Council Discusses Sustaining Momentum, Planning for Incoming Administration

(L-R) VA Secretary Robert McDonald, HHS Secretary Sylvia Burwell,
and USICH Executive Director Matthew Doherty 

USICH chair and HHS Secretary Sylvia Mathews Burwell called our third Council meeting of 2016 to order on Tuesday, October 18. The convening brought together representatives from our 19 federal member agencies for a discussion on sustaining the progress and momentum we’ve seen on ending homelessness across the country, and ensuring continued implementation of the most strategic actions to finish the job.

USICH Executive Director Matthew Doherty assessed our progress in achieving the objectives of Opening Doors, followed by an analysis of the areas where we must push harder to achieve our goals, including the need for more affordable housing, reducing the cycle of criminal justice system involvement among people experiencing homelessness, and strengthening connections to employment, among other essential strategies.

“We need to focus on the resources at the federal, state, and local levels that can spur the creation of dedicated affordable housing units and to continue to improve access to those units for people exiting homelessness,” Doherty said. “Within that supply, we need to make sure that we're emphasizing the need for an expanded supply of supportive housing to end chronic homelessness and meet the need for additional investments into such housing.”

National Organizations Share Perspectives on Priorities

(L-R) Amanda Andere, Funders Together to End Homelessness; Steve Berg, National
Alliance to End Homelessness; Baylee Crone, National Coalition for Homeless Veterans

The Council invited three of our national partners to share their viewpoints on priorities for 2017. National partners and stakeholders play a critical role in advancing Opening Doors, bringing valuable perspectives on the challenges states and local communities face in implementing the plan’s strategies.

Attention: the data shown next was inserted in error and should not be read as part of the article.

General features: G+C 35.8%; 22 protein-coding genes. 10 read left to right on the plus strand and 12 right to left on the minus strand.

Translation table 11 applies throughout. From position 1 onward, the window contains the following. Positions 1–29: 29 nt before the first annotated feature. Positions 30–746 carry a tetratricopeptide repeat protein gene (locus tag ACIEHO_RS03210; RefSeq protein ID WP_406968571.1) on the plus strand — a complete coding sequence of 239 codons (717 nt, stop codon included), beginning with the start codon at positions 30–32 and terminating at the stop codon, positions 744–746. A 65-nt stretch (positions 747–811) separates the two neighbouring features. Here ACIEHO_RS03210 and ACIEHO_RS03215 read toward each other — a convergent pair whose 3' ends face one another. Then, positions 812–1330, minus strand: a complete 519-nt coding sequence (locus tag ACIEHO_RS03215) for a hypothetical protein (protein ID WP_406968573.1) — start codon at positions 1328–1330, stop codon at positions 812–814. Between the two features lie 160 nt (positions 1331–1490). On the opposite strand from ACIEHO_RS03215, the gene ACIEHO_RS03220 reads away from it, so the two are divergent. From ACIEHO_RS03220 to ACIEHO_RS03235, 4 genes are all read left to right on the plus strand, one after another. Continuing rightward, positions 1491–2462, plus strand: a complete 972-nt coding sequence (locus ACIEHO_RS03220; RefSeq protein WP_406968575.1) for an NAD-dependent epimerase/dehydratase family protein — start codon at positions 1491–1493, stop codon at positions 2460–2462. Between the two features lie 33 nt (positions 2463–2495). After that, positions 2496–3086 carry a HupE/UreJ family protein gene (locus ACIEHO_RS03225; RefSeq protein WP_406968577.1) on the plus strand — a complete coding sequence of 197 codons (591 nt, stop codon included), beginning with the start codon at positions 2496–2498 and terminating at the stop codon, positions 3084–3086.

Baylee Crone, executive director of the National Coalition for Homeless Veterans, discussed sustaining the progress we’re seeing in reducing Veteran homelessness. Noting the 47% reduction in Veteran homelessness, and the 56% reduction in unsheltered Veteran homelessness, Crone said that she’s seeing higher engagement by Veterans with VA programs and services, and particularly the Supportive Services for Veteran Families program.

“This program has helped us develop not only a new lexicon of terms to use in our work, but also successful interventions that we're able to scale across populations and across communities, things like by‑name lists, coordinated intake, diversion protocols, coordinated case planning meetings,” Crone said. “It's also helping us finally understand how we prevent homelessness in the first place.”

Steve Berg, vice president for programs and policy at the National Alliance to End Homelessness, commended the guidance provided to date regarding the kinds of housing-related services Medicaid can cover, and highlighted the need to issue further guidance for state Medicaid programs and the behavioral health care system regarding the health care, mental health care, and supportive services that are critical to helping people experiencing chronic homelessness maintain housing stability. “Medicaid is key to that. If we can make that work, then we won’t have to have chronically homeless people living on the streets anymore,” said Berg.

Amanda Andere, chief executive officer of Funders Together to End Homelessness talked with the Council about the unique role philanthropy can play in efforts to prevent and end homelessness. “It’s important for philanthropy to be at the table with our federal partners and our public funders,” said Andere. “We [philanthropists] can do things like funding data and studies, when others cannot, to advance efforts to end homelessness across the country.”

Sustaining Progress and Momentum on Ending Homelessness

Co-chairs from four of the interagency working groups focused on the population-specific goals of Opening Doors — Veterans, Chronic Homelessness, Families, and Youth — then presented plans for sustaining the interagency efforts moving forward and priorities identified for their work in 2017. While the interagency working groups each have their own specific objectives, they all shared common themes:

  • We must continue to strengthen our data, estimates, and projections.
  • We must secure the necessary investments of resources to take interventions to scale.
  • We need to continue to provide guidance and technical assistance to communities to help them build capacity to use resources and best practices as efficiently as possible.
  • We must continue to engage mainstream systems to ensure a strong focus and partnership on housing and homelessness issues.

We know that it will take all of us, from here at the federal level to our partners working in the field, to achieve continued success. The Council is committed to ensuring that our momentum continues to build, and our strong and steady progress continues to grow.